Wednesday, October 15, 2008

Reflections of a Young Pastor #1

I've been in my position at Bethel Reformed Church for about a month and a half now and it's been an interesting one. Full of challenges both personally and professionally-- which for me are kind of blurred together. I have yet to figure out what my overall role is and at times feel like a triangle peg in an obtuse hole. Church revitalization is a mad, mad beast that has no reigns. At times it can get very disheartening. Those who have talked to me in the last couple of weeks have certainly heard of my struggles. But where, I ask, where is the hope in all of this?

1 Timothy 4:10 has an answer:

For to this end we toil and strive, because we have our hope set on the living God, who is the Savior of all people, especially of those who believe.
If I look to any place other than God for my satisfaction in the task at hand, then I misplace my focus and make that my God. Whether I'm looking to how well I preach or how many people are coming to the church, then I have misplaced priorities and I make something other than God god. Scripture calls that idolatry and we do it all the time, regardless of our intentions.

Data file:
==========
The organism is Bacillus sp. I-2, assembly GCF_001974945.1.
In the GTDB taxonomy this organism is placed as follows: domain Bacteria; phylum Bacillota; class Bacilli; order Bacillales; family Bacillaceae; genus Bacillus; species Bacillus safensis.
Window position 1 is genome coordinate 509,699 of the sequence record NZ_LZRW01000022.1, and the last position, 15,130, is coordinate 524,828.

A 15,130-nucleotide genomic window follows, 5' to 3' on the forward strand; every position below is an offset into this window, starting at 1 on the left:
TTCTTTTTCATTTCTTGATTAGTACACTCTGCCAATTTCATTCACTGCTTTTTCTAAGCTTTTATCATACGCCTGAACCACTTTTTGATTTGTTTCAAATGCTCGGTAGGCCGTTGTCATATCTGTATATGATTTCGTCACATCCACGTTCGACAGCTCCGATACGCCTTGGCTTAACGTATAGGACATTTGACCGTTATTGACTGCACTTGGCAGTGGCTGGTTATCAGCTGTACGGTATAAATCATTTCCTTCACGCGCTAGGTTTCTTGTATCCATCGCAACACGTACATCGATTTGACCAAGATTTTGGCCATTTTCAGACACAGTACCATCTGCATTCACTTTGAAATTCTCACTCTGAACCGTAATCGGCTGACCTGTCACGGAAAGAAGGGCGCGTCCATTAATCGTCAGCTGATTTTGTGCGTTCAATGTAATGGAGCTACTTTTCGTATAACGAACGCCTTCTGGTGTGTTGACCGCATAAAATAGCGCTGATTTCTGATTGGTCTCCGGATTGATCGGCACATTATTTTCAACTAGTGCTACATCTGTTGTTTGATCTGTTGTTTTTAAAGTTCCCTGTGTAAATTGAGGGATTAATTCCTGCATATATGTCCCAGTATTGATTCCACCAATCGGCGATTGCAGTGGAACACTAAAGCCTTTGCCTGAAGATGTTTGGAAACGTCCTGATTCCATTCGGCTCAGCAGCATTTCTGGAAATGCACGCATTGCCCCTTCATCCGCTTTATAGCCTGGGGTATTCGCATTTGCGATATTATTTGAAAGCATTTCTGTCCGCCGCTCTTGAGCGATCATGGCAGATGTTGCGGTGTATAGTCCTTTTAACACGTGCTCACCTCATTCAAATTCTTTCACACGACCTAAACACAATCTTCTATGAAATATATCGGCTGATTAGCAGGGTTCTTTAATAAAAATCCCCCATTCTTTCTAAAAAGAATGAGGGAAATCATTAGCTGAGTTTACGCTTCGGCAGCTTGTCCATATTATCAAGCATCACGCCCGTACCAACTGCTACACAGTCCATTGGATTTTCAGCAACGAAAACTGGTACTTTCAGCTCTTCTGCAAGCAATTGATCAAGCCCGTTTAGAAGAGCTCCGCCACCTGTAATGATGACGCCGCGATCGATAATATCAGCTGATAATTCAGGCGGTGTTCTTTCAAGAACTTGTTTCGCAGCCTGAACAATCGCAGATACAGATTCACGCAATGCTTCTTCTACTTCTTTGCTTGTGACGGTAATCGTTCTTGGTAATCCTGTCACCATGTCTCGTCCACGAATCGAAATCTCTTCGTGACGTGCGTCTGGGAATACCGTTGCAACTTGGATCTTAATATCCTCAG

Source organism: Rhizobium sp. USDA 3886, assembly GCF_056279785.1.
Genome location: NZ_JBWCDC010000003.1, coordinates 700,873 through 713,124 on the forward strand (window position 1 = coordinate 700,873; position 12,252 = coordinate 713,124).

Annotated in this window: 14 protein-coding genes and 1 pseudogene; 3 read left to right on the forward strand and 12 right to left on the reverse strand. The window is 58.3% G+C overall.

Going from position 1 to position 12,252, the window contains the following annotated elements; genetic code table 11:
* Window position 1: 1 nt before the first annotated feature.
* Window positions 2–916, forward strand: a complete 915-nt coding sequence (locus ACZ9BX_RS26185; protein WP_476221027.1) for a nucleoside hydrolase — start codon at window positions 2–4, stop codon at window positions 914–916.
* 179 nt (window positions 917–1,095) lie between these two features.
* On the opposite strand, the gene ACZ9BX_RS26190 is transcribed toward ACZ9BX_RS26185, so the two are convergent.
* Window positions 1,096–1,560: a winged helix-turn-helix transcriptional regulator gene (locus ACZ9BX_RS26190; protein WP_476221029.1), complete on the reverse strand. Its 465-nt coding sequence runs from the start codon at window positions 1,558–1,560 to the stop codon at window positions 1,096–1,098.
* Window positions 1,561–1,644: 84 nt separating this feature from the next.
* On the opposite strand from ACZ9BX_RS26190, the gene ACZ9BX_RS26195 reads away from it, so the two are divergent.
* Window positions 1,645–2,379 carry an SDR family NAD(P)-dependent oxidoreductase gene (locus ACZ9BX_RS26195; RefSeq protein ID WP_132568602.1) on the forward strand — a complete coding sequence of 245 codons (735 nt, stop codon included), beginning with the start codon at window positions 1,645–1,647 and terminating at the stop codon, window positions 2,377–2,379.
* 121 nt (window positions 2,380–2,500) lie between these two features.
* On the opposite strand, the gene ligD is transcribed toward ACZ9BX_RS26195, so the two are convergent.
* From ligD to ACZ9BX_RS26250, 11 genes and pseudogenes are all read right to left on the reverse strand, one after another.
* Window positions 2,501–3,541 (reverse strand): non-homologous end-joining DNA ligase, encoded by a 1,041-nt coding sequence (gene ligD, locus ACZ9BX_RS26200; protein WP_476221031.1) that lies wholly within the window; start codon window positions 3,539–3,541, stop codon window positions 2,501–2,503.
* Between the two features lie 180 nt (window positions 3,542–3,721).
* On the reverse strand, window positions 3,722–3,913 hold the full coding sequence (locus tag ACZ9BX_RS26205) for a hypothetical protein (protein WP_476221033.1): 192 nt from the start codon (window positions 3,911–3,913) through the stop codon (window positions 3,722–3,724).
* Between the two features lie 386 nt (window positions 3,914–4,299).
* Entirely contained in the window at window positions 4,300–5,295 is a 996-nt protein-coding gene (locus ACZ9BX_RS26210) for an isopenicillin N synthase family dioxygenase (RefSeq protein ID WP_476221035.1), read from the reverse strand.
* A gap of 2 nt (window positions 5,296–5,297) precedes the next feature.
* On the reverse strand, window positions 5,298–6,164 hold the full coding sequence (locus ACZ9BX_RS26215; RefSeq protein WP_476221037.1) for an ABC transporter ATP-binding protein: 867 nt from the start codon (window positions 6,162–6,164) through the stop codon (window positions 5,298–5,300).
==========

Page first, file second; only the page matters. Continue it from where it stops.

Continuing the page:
But if I'm placing my hope on the living God that He will move in his time and in His ways, then all that I do is a reflection of this hope, a patient expectation of what God is doing. If I try to move things in my timing, if I continue to be frustrated at my sermons, if I continue to agonize over the things that I cannot control, I will never recognize where God is moving and how He is shaping me to be the pastor that He has called me to be-- not my ideal of what I am to be.

Even at 27 years of age, it becomes frustrating to think of how much longer it will take to come into "my own." But in reality, I should never come into "my own," but always be pushing on toward Jesus and drawing nearer to him.

That I may never think I have arrived, but always seek to draw closer to my Savior.

1 comment:

Jimmy said...

That was a fantastic and encouraging post. Thank you. I really liked reading that perspective!